For this reason, those cases espousing the so-called “inception of right” theory, by which the character of property as community or separate is said to depend on the purchaser's marital status at the time of the “inception of the right” by which title is finally perfected, are inapposite. (See, e.g., Estate of Hill, 167 Cal. 59, 138 P. 690; Giacomazzi v. Rowe, 109 Cal.App.2d 498, 240 P.2d 1020; Estate of Reid, 26 Cal.App.2d 362, 79 P.2d 451; Estate of Henderson, 128 Cal.App. 397, 17 P.2d 786.) Language in some of these cases suggests if equitable title were acquired before marriage and legal title during marriage, the property would be separate because of the “inception” of the title before marriage. However, the cases themselves do not actually stand for this proposition; 1 nor do any of them deal with the special joint tenancy residence presumption created by Civil Code section 5110. Estate of Hill involved property acquired by adverse possession. Estate of Henderson involved a void deed. In Estate of Reid, the question was whether a home which the husband contracted to buy during marriage was community property upon which a probate homestead could be vested in his widow under Probate Code section 661. And in Giacomazzi v. Rowe, the “inception of right” language was merely dictum. The property in that case was purchased before marriage and the sole question was the amount of reimbursement to which the community was entitled for its contribution to the property after marriage.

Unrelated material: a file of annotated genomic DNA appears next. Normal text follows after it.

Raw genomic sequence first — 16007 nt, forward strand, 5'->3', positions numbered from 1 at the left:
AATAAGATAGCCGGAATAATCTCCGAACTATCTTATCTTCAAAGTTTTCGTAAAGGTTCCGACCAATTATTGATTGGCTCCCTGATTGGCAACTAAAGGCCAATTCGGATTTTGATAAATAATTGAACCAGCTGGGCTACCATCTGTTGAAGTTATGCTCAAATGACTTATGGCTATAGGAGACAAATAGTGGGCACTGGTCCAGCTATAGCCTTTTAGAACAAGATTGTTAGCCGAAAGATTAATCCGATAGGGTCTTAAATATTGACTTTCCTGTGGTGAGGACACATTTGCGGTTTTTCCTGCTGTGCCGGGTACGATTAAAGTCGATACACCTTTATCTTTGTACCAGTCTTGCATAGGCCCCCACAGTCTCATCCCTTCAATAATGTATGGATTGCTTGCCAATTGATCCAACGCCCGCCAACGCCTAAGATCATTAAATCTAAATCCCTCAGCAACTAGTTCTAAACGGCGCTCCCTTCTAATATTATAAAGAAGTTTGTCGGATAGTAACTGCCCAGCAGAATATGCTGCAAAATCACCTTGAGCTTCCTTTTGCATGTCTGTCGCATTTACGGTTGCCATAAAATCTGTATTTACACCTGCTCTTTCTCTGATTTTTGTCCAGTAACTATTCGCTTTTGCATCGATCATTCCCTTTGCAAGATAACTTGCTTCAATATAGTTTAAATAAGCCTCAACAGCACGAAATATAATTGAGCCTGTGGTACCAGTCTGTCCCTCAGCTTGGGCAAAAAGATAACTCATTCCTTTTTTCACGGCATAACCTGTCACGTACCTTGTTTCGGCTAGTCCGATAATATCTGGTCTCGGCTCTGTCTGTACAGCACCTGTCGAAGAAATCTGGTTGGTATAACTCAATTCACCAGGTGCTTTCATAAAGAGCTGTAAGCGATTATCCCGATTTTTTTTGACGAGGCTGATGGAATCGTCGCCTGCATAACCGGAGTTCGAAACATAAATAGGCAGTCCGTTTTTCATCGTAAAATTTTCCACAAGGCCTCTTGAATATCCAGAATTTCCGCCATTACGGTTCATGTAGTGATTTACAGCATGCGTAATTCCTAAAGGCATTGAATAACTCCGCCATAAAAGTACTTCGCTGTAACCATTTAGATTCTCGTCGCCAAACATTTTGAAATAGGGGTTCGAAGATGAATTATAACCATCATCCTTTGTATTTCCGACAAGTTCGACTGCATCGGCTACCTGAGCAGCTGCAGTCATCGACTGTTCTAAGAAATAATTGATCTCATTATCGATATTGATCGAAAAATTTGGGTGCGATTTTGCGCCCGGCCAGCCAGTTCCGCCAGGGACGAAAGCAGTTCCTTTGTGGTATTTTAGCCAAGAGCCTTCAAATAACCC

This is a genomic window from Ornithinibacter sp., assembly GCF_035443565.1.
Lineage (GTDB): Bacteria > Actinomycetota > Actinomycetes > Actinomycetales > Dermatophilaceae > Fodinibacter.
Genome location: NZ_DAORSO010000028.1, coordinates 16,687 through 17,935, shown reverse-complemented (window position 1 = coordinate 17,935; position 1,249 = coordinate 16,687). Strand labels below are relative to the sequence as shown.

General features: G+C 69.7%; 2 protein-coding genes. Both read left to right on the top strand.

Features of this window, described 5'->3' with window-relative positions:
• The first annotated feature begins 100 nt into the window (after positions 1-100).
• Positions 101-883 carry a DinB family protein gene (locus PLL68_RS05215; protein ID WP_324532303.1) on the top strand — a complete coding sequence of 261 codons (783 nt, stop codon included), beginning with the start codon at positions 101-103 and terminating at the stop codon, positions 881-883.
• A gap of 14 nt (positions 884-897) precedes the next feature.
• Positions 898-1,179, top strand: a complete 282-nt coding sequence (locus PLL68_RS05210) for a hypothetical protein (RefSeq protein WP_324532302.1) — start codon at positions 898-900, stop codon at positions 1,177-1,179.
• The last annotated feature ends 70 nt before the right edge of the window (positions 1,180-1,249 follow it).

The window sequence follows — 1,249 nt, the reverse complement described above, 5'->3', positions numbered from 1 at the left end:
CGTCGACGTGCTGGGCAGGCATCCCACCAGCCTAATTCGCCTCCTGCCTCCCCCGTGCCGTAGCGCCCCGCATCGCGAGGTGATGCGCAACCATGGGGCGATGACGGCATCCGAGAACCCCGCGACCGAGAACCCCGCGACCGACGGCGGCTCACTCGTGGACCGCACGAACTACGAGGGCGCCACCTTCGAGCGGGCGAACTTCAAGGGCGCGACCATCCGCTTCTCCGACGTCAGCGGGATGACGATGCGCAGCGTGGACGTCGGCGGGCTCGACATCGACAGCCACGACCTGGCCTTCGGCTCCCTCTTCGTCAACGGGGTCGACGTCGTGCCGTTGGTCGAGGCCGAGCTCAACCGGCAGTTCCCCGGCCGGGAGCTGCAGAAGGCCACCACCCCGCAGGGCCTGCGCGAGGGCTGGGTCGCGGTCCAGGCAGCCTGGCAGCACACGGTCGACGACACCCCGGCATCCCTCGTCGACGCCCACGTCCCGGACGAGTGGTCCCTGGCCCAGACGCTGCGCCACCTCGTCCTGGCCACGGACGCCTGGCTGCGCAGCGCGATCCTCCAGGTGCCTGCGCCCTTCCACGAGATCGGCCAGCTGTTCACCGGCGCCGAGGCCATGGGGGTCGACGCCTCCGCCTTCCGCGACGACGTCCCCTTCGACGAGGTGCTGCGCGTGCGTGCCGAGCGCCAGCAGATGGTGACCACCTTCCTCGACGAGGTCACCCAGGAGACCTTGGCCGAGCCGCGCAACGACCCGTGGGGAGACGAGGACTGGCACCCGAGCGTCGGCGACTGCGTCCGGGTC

As Lucas makes clear, the special community property presumption of Civil Code section 5110 arises purely from the form in which title is taken. The time of contracting is irrelevant. Here title was taken in joint tenancy after marriage. The property was thus presumptively community. Since that presumption was not rebutted by evidence of a contrary understanding or agreement between the parties, the judgment must be reversed.
Extending the Lucas/Civil Code section 5110 presumption to a case such as this, in which one spouse contracts while single to buy property, using his separate funds for the down payment, works no unfairness. Rather, it forestalls any. As the Supreme Court noted in Lucas:
“Unless the [noncontributing spouse] knows that the spouse contributing the separate property expects to be reimbursed or to acquire a separate property interest, he or she has no opportunity to attempt to preserve the joint ownership of the property by making other financing arrangements. The act of taking title in a joint and equal ownership form is inconsistent with an intention to preserve a separate property interest. Accordingly, the expectations of parties who take title jointly are best protected by presuming that the specified ownership interest is intended in the absence of an agreement or understanding to the contrary.” (In re Marriage of Lucas, supra, 27 Cal.3d 808, 815, 166 Cal.Rptr. 853, 614 P.2d 285.)
The premarital contractor can preserve his separate property interest by taking title before marriage, by taking title in his name alone, or by securing his spouse's agreement that he is to retain an interest commensurate with his separate property contribution. Here Wilbur did none of these things. Jacqueline is entitled to the protection of Civil Code section 5110.
The judgment is reversed.
1. Indeed, there are cases decidedly contra. (See Vieux v. Vieux, 80 Cal.App. 222, 251 P. 640; Maskuns v. Maskuns, 93 Cal.App. 27, 268 P. 1093; Estate of Ball, 92 Cal.App.2d 93, 206 P.2d 1111.)
THE COURT.* FN* Before BROWN, P. J., and COLOGNE and STANIFORTH, JJ.